And for a little personal color in his attack on Democrats, who, he said, did a terrible job of letting people know what they stood for, he said his opposing party united around an anti-Trump message which, essentially, was too mean. “I used to go home, I started disliking myself,” he said. “It’s true. I said, man, am I that bad?”

Trump also hit some of his other traditional points. He boasted about the economy. He bragged about his election, “a beautiful thing.” And he threw in accusations that the “fake news” media were actively aiding criminals: “They are helping these smugglers and these traffickers like nobody would believe,” he said. “They know it, they know exactly what they’re doing, and it should be stopped.”

[Slate]

Media

 

Trump Says Democrats Want Immigrants to ‘Infest’ the U.S.

One of the paradoxes of modern-day American politics is that white identity politics can be a potent political platform, as long as you don’t call it that. Policies with racist effects are often popular; explicit racism is verboten.

Thus Donald Trump can win the presidency while running, as my colleague Adam Serwer documented, on a program of discrimination, but when Corey Stewart, a Republican politician in Virginia, makes his white-identity politics too explicit he gets shunned by the GOP.

Sometimes, however, the president’s mask slips, usually at moments of national crisis, and he says the quiet part loud, as The Simpsons memorably put it. This happened after race riots in Charlottesville, when Trump insisted there were good people among the white-supremacist marchers. And it’s happening again now in the context of separating families at the borders.

After days of insisting, falsely, that the separations were the result of some Democratic-passed law, the president has partially shifted gears, defending the policy in a series of tweets. The most shocking is this one, with its description of unauthorized immigrants as an “infestation”:

[The Atlantic]

Trump Defends His Family Separation Policy, Blames Democrats: ‘The US Will Not Be a Migrant Camp’

President Donald Trump turned a White House meeting with the National Space Council into a presser on his administration’s migrant children controversy on Monday. The president continued to falsely blame Democrats for the policy that separates kids from their parents and declared that the US will not become “a migrant camp.”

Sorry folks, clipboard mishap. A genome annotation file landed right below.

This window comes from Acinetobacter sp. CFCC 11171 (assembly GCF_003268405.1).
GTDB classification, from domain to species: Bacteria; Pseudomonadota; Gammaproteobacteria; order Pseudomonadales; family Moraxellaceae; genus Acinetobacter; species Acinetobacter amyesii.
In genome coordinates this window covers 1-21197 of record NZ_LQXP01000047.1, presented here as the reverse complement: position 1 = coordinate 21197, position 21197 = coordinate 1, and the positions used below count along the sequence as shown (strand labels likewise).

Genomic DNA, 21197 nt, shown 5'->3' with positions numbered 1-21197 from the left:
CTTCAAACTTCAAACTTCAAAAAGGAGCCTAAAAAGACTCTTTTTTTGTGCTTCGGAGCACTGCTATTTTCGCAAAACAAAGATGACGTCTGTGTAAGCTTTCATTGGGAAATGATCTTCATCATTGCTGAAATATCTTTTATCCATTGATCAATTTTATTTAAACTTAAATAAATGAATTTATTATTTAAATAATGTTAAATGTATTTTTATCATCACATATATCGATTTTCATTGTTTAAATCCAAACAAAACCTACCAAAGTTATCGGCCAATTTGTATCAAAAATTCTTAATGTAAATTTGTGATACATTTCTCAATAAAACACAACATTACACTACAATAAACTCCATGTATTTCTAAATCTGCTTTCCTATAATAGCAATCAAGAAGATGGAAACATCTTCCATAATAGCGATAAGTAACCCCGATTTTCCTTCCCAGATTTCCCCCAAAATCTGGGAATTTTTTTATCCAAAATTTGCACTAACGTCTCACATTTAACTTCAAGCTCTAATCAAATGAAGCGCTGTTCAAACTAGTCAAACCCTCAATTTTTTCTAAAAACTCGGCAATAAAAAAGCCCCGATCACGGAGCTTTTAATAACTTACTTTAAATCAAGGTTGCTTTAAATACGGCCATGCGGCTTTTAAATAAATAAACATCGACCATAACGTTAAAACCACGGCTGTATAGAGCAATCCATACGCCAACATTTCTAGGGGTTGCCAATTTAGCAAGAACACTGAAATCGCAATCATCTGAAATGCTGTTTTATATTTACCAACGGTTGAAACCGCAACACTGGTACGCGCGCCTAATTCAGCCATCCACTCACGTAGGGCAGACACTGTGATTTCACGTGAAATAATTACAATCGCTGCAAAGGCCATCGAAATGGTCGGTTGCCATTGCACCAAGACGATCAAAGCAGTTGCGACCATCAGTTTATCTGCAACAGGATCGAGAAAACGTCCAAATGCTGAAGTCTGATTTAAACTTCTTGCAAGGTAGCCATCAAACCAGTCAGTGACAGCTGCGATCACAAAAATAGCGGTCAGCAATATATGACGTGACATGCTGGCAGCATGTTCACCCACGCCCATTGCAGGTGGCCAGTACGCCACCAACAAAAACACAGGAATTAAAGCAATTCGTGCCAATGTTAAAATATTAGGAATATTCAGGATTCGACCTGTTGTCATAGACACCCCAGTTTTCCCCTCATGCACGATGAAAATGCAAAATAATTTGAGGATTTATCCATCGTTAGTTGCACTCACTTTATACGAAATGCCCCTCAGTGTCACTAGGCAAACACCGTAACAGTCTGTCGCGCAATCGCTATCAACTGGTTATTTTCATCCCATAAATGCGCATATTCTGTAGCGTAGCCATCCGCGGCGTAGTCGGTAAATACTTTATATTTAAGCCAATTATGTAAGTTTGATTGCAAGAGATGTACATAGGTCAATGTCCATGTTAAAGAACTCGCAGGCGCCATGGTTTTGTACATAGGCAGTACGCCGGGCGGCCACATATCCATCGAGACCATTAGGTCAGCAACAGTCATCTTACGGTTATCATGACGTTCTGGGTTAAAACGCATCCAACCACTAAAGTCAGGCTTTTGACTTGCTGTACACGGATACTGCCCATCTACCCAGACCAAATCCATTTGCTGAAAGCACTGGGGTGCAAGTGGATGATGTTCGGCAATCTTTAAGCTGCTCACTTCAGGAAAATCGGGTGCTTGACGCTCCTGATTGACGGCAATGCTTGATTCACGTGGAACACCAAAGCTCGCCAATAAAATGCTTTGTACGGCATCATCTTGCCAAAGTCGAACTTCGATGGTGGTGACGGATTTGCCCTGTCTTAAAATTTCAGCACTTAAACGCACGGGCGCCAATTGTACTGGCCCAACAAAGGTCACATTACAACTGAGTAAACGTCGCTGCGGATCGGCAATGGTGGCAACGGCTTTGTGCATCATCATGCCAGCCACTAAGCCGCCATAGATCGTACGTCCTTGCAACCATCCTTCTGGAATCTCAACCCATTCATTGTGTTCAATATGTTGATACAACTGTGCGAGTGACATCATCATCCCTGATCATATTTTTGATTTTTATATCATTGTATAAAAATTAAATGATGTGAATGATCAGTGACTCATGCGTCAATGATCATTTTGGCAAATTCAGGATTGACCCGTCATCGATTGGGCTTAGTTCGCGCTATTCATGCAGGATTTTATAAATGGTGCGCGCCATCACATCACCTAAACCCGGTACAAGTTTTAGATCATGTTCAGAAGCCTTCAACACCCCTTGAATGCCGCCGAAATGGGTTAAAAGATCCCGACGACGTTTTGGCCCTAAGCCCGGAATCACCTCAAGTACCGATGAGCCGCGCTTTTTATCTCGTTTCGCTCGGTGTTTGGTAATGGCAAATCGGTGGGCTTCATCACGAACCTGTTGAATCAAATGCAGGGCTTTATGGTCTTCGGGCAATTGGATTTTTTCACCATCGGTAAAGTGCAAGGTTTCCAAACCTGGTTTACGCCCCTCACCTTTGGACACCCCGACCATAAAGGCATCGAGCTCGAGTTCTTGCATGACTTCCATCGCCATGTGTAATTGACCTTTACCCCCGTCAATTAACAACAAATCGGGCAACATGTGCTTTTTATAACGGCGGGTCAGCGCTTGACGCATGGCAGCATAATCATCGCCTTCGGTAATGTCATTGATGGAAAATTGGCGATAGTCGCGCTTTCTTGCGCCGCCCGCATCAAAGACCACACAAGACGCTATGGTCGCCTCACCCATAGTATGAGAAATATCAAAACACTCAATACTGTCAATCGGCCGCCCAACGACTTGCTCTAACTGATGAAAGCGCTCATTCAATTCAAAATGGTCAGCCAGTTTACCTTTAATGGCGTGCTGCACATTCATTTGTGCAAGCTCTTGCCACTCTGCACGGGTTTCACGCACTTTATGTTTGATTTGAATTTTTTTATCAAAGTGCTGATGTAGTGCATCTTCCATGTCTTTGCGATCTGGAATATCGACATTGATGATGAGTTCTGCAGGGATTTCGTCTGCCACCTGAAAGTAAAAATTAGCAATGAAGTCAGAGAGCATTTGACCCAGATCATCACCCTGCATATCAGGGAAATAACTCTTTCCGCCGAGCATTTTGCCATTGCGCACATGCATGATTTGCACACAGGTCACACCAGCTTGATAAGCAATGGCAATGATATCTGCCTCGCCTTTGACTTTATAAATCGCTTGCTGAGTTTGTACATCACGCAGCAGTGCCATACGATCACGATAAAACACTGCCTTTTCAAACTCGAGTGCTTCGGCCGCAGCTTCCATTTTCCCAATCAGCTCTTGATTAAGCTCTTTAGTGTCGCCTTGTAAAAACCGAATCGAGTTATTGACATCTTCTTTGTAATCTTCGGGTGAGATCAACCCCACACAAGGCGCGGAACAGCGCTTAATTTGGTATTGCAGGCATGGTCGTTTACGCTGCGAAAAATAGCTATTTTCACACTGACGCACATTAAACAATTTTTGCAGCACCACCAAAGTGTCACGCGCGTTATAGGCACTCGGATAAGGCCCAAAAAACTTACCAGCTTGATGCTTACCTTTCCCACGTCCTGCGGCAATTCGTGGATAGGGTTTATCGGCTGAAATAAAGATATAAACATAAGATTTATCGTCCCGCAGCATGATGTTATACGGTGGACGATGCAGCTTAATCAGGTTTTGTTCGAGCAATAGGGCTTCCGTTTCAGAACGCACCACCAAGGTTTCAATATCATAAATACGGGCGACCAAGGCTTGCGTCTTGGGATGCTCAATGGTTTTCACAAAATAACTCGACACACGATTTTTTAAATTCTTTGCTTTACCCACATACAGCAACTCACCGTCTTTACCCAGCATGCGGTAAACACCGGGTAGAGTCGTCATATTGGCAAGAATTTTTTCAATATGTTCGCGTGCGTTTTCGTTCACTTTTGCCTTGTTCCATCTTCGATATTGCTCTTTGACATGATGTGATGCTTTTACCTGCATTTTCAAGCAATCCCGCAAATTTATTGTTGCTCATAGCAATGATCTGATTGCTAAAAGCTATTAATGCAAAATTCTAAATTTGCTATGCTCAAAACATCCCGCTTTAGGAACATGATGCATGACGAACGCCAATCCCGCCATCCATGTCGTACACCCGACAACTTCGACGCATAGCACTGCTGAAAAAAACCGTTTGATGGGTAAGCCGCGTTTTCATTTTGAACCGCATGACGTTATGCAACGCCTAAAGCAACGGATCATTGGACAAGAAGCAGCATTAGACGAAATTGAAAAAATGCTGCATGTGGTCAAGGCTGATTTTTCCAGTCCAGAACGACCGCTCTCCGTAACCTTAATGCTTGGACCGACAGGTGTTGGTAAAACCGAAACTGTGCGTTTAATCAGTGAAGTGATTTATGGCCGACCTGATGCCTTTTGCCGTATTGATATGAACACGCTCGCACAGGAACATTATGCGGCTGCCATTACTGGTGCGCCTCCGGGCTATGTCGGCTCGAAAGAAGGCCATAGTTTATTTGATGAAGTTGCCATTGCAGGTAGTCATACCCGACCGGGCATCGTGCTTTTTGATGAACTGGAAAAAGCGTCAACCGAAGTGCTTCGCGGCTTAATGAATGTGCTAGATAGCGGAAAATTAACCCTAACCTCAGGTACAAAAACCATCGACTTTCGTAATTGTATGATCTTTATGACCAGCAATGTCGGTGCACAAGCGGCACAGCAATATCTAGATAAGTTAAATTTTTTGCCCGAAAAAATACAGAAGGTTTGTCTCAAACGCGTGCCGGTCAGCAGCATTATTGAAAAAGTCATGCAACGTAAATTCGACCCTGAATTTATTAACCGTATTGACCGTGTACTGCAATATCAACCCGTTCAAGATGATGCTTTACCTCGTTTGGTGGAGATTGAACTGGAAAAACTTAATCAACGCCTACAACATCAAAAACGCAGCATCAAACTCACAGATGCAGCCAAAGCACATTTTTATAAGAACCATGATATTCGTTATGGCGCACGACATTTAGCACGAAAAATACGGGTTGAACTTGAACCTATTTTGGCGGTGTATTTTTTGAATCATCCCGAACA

“Immigration is the fault and all of the problem we are having because we can not get them to sign legislation, we cannot even get them to negotiate to the table. And I say this very strongly: it’s the democrats fault,” Trump said. “The U.S. will not be a migrant camp and it will not be a refugee holding facility, it wont be.”

He went on to claim that if the left side of the aisle would “sit down instead of obstructing, we could have something done very quickly” about the migrant situation.

Trump continued discussing the child migrant separation policy by saying: “We’re stuck with these horrible laws. What’s happening is so sad. And it can be taken care of quickly beautifully and we’ll have safety.”

[Mediaite]

Media

Trump threatened to send 25 million Mexicans to Japan

Donald Trump threatened Japan’s Prime Minister Shinzo Abe he would ship 25 million Mexicans to his country, one of a series of bizarre missives that jarred fellow leaders at last week’s acrimonious G7 meet, according to a report on Friday.

The Group of Seven summit gathering of top industrialized democracies finished in disarray after the US president abruptly rejected its consensus statement and bitterly attacked Canada’s Prime Minister Justin Trudeau.

Behind the scenes, Trump’s counterparts were dismayed by verbal jabs on topics ranging from trade to terrorism and migration, The Wall Street Journal said, quoting European officials who were present.

At one point he described migration as a big problem for Europe then said to Abe: “Shinzo, you don’t have this problem, but I can send you 25 million Mexicans and you’ll be out of office very soon,” creating a sense of irritation in the room, according to an EU official.

The source added that when the topic turned to Iran and terrorism, Trump took aim at French President Emmanuel Macron, saying: “You must know about this, Emmanuel, because all the terrorists are in Paris.”

European Commission President Jean-Claude Juncker also came under fire and was repeatedly described by Trump as a “brutal killer” in reference to the bloc’s antitrust and tax fines against US tech companies that have run into billions of dollars.

Bitter differences over trade dominated the summit hosted by Canada, with leaders of the world’s largest economies lining up against Trump’s threats to impose stiff tariffs on imported steel and aluminum.

After rejecting the joint statement, Trump and his top aides assailed Trudeau, accusing him of dishonesty and betrayal.

Trump on Friday rejected reports of discord, blaming the “Fake News Media” on Twitter for portraying a false picture while posting several photos of himself appearing to get along well with fellow G7 leaders.

[Yahoo]

Sessions cites Bible to defend immigration policies resulting in family separations

Attorney General Jeff Sessions cited the Bible on Thursday in defending the Trump administration’s immigration policies — especially those that result in the separation of families — directing his remarks in particular to “church friends.”